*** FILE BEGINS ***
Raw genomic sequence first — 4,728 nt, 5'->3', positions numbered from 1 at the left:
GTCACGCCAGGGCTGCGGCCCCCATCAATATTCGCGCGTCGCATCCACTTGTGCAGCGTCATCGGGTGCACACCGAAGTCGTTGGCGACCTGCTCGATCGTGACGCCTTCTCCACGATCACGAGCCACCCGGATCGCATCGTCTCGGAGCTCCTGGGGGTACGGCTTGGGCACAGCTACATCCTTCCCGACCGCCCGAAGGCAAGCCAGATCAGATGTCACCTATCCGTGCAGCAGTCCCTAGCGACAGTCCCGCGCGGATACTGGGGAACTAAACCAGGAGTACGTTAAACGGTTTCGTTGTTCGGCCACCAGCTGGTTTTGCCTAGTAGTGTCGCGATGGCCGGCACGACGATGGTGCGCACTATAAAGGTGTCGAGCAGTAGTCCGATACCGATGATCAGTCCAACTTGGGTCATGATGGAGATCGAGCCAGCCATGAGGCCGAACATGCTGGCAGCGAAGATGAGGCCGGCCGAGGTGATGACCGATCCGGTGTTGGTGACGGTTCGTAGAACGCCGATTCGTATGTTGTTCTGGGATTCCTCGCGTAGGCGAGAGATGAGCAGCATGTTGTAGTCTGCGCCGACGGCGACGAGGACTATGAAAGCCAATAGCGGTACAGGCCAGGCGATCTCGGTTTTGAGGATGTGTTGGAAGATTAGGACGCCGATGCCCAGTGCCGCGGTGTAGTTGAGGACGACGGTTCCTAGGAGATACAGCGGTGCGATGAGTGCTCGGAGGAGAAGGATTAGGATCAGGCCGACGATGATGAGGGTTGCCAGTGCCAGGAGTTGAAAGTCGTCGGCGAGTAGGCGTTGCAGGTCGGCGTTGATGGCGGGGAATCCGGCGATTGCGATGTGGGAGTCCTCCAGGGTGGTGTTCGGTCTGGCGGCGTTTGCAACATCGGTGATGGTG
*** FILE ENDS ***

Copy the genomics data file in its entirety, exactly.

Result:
Raw genomic sequence first — 4,728 nt, 5'->3', positions numbered from 1 at the left:
GTCACGCCAGGGCTGCGGCCCCCATCAATATTCGCGCGTCGCATCCACTTGTGCAGCGTCATCGGGTGCACACCGAAGTCGTTGGCGACCTGCTCGATCGTGACGCCTTCTCCACGATCACGAGCCACCCGGATCGCATCGTCTCGGAGCTCCTGGGGGTACGGCTTGGGCACAGCTACATCCTTCCCGACCGCCCGAAGGCAAGCCAGATCAGATGTCACCTATCCGTGCAGCAGTCCCTAGCGACAGTCCCGCGCGGATACTGGGGAACTAAACCAGGAGTACGTTAAACGGTTTCGTTGTTCGGCCACCAGCTGGTTTTGCCTAGTAGTGTCGCGATGGCCGGCACGACGATGGTGCGCACTATAAAGGTGTCGAGCAGTAGTCCGATACCGATGATCAGTCCAACTTGGGTCATGATGGAGATCGAGCCAGCCATGAGGCCGAACATGCTGGCAGCGAAGATGAGGCCGGCCGAGGTGATGACCGATCCGGTGTTGGTGACGGTTCGTAGAACGCCGATTCGTATGTTGTTCTGGGATTCCTCGCGTAGGCGAGAGATGAGCAGCATGTTGTAGTCTGCGCCGACGGCGACGAGGACTATGAAAGCCAATAGCGGTACAGGCCAGGCGATCTCGGTTTTGAGGATGTGTTGGAAGATTAGGACGCCGATGCCCAGTGCCGCGGTGTAGTTGAGGACGACGGTTCCTAGGAGATACAGCGGTGCGATGAGTGCTCGGAGGAGAAGGATTAGGATCAGGCCGACGATGATGAGGGTTGCCAGTGCCAGGAGTTGAAAGTCGTCGGCGAGTAGGCGTTGCAGGTCGGCGTTGATGGCGGGGAATCCGGCGATTGCGATGTGGGAGTCCTCCAGGGTGGTGTTCGGTCTGGCGGCGTTTGCAACATCGGTGATGGTG